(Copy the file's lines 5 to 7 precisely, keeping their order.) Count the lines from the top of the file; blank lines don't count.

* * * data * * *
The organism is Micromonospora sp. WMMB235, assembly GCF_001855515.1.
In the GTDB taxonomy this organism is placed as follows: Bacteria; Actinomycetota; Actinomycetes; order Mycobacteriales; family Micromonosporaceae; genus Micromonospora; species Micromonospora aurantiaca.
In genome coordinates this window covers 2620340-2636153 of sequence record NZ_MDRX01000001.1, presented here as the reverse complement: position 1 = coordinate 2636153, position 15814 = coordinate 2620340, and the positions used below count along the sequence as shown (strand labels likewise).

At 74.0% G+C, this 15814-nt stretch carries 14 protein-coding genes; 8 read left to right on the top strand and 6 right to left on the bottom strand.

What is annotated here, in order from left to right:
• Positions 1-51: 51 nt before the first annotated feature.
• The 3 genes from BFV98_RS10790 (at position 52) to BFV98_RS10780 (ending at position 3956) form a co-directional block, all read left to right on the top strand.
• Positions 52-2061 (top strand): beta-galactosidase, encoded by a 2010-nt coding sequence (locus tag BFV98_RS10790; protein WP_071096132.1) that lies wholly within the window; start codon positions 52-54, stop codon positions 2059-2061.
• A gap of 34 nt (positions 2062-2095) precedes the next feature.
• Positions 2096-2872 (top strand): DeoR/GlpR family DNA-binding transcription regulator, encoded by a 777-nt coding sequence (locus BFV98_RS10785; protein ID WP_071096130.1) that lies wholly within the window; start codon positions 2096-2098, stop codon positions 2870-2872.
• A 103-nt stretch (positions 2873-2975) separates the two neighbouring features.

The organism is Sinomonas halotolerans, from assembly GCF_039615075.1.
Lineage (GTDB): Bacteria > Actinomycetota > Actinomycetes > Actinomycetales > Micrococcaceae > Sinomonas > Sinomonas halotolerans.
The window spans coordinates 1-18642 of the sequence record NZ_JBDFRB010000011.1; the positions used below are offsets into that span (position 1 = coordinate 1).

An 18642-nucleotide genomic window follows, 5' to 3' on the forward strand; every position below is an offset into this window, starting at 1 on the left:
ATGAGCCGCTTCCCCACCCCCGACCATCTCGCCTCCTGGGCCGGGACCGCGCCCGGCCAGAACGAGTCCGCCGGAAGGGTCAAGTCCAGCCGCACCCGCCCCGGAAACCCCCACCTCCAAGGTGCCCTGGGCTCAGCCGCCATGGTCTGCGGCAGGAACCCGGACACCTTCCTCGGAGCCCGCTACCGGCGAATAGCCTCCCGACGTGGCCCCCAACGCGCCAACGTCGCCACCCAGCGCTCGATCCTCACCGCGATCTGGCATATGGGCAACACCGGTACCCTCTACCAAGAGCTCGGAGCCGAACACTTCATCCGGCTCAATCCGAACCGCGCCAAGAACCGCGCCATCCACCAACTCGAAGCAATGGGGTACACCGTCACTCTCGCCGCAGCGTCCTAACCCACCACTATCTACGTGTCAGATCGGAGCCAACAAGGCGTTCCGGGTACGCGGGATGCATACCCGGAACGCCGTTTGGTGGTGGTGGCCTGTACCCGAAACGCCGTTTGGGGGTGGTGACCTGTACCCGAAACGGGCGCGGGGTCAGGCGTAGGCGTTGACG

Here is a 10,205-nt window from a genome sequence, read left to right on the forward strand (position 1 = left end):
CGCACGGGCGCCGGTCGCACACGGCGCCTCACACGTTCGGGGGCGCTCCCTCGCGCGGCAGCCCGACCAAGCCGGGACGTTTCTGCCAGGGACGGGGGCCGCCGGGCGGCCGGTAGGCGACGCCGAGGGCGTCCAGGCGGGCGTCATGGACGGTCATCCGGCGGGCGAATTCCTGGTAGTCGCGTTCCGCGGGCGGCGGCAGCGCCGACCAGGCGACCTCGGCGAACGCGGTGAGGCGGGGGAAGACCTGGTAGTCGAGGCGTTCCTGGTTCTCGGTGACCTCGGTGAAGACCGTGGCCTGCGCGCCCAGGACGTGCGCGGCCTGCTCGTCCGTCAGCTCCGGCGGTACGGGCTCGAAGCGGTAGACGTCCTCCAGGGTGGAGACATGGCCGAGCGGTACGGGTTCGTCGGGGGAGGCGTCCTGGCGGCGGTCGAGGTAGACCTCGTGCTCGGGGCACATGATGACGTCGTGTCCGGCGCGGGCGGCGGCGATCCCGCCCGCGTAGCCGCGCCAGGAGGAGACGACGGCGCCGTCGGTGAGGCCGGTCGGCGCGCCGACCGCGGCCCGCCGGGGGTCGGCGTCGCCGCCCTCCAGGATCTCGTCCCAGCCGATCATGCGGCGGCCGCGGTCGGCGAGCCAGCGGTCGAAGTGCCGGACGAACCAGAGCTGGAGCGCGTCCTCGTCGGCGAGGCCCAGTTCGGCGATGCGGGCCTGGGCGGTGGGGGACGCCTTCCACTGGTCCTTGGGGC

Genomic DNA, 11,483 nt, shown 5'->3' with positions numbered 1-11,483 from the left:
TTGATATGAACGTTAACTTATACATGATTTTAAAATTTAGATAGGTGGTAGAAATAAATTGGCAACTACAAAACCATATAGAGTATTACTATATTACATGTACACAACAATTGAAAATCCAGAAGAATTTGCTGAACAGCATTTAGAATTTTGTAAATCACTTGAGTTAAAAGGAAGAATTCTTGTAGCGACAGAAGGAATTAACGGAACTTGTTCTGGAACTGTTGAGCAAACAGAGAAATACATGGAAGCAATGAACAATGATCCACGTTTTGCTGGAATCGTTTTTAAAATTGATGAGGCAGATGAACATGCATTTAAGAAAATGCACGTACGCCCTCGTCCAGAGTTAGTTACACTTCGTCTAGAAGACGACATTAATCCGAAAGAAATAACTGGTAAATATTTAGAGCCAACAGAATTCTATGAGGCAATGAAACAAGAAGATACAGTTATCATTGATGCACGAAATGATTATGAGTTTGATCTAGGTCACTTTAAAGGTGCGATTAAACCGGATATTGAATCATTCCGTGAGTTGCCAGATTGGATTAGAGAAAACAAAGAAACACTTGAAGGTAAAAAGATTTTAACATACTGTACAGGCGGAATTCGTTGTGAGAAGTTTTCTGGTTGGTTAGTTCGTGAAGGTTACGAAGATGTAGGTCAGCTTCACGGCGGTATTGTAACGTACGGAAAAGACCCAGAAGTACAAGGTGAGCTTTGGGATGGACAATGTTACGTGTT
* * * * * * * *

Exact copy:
What is annotated here, in order from left to right:
• Positions 1-51: 51 nt before the first annotated feature.
• The 3 genes from BFV98_RS10790 (at position 52) to BFV98_RS10780 (ending at position 3956) form a co-directional block, all read left to right on the top strand.